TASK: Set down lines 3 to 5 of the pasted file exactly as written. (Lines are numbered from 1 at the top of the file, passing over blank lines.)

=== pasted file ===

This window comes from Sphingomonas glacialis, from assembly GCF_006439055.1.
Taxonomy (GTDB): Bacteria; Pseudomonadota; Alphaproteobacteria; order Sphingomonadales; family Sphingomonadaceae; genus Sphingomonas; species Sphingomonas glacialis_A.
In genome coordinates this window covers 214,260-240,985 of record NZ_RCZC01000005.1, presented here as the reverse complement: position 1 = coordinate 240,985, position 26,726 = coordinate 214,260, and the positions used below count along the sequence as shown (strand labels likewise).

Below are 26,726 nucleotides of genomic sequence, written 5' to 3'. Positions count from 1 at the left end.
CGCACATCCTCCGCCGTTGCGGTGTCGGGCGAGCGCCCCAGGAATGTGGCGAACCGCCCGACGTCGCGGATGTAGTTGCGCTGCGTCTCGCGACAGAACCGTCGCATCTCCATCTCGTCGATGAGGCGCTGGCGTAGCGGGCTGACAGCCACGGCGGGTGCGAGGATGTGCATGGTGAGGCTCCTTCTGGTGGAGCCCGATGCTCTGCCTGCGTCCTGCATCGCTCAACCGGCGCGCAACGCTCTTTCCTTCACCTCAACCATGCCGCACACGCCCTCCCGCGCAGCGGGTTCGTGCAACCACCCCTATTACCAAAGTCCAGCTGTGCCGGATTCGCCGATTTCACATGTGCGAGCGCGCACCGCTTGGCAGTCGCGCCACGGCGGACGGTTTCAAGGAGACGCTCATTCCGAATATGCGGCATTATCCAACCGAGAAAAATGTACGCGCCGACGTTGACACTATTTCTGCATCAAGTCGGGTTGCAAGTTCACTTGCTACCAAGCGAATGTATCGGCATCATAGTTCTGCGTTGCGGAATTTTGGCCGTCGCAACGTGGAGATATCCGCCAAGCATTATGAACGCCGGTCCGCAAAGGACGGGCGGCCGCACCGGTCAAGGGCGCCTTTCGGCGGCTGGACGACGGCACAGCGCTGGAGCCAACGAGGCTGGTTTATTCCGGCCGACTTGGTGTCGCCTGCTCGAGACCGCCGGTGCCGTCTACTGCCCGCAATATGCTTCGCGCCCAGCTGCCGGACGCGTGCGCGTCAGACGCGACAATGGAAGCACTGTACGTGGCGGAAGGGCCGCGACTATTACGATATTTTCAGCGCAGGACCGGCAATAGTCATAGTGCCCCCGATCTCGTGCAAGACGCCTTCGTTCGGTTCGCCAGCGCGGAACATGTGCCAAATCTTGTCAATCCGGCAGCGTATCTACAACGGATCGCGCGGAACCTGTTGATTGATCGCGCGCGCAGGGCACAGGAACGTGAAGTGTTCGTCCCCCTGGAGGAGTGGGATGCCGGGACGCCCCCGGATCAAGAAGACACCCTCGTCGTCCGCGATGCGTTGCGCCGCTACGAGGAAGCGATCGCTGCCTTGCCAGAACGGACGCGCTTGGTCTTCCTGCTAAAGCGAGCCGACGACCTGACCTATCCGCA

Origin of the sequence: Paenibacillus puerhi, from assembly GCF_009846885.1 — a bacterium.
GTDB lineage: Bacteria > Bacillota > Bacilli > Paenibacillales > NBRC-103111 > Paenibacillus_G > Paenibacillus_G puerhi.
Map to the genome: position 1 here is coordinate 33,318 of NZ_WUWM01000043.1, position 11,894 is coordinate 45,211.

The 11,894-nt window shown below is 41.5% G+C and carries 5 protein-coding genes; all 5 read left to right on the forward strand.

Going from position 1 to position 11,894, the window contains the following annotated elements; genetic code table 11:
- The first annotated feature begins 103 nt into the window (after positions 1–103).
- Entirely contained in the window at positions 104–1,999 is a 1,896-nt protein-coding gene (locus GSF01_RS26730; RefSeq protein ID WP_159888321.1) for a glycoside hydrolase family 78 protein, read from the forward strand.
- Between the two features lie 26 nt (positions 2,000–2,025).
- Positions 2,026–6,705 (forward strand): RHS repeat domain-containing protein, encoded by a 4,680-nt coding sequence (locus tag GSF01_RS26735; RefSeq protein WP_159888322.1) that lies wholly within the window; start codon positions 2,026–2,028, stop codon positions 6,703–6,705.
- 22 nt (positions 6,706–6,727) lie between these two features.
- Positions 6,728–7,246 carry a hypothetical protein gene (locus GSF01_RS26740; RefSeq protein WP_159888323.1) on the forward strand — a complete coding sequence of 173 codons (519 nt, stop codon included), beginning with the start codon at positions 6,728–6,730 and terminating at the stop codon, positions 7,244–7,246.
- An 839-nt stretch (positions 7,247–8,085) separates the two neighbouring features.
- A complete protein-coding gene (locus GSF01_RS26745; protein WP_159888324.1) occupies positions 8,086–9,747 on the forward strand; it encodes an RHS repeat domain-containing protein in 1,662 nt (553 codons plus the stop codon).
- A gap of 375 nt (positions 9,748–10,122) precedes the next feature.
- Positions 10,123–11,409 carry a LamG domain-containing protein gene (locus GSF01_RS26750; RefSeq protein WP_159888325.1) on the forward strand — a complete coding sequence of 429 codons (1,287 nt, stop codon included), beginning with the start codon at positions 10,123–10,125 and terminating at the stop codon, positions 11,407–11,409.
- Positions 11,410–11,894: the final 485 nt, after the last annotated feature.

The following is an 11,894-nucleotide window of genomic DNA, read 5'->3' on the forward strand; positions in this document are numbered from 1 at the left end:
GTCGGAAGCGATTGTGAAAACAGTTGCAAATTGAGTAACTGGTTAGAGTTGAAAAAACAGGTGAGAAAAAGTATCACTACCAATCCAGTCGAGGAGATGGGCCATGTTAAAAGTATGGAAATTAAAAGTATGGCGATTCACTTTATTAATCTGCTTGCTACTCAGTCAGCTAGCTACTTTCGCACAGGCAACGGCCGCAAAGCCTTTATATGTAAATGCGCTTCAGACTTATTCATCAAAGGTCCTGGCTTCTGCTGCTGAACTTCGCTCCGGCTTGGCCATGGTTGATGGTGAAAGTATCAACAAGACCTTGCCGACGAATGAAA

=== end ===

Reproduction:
In genome coordinates this window covers 214,260-240,985 of record NZ_RCZC01000005.1, presented here as the reverse complement: position 1 = coordinate 240,985, position 26,726 = coordinate 214,260, and the positions used below count along the sequence as shown (strand labels likewise).

Below are 26,726 nucleotides of genomic sequence, written 5' to 3'. Positions count from 1 at the left end.
CGCACATCCTCCGCCGTTGCGGTGTCGGGCGAGCGCCCCAGGAATGTGGCGAACCGCCCGACGTCGCGGATGTAGTTGCGCTGCGTCTCGCGACAGAACCGTCGCATCTCCATCTCGTCGATGAGGCGCTGGCGTAGCGGGCTGACAGCCACGGCGGGTGCGAGGATGTGCATGGTGAGGCTCCTTCTGGTGGAGCCCGATGCTCTGCCTGCGTCCTGCATCGCTCAACCGGCGCGCAACGCTCTTTCCTTCACCTCAACCATGCCGCACACGCCCTCCCGCGCAGCGGGTTCGTGCAACCACCCCTATTACCAAAGTCCAGCTGTGCCGGATTCGCCGATTTCACATGTGCGAGCGCGCACCGCTTGGCAGTCGCGCCACGGCGGACGGTTTCAAGGAGACGCTCATTCCGAATATGCGGCATTATCCAACCGAGAAAAATGTACGCGCCGACGTTGACACTATTTCTGCATCAAGTCGGGTTGCAAGTTCACTTGCTACCAAGCGAATGTATCGGCATCATAGTTCTGCGTTGCGGAATTTTGGCCGTCGCAACGTGGAGATATCCGCCAAGCATTATGAACGCCGGTCCGCAAAGGACGGGCGGCCGCACCGGTCAAGGGCGCCTTTCGGCGGCTGGACGACGGCACAGCGCTGGAGCCAACGAGGCTGGTTTATTCCGGCCGACTTGGTGTCGCCTGCTCGAGACCGCCGGTGCCGTCTACTGCCCGCAATATGCTTCGCGCCCAGCTGCCGGACGCGTGCGCGTCAGACGCGACAATGGAAGCACTGTACGTGGCGGAAGGGCCGCGACTATTACGATATTTTCAGCGCAGGACCGGCAATAGTCATAGTGCCCCCGATCTCGTGCAAGACGCCTTCGTTCGGTTCGCCAGCGCGGAACATGTGCCAAATCTTGTCAATCCGGCAGCGTATCTACAACGGATCGCGCGGAACCTGTTGATTGATCGCGCGCGCAGGGCACAGGAACGTGAAGTGTTCGTCCCCCTGGAGGAGTGGGATGCCGGGACGCCCCCGGATCAAGAAGACACCCTCGTCGTCCGCGATGCGTTGCGCCGCTACGAGGAAGCGATCGCTGCCTTGCCAGAACGGACGCGCTTGGTCTTCCTGCTAAAGCGAGCCGACGACCTGACCTATCCGCA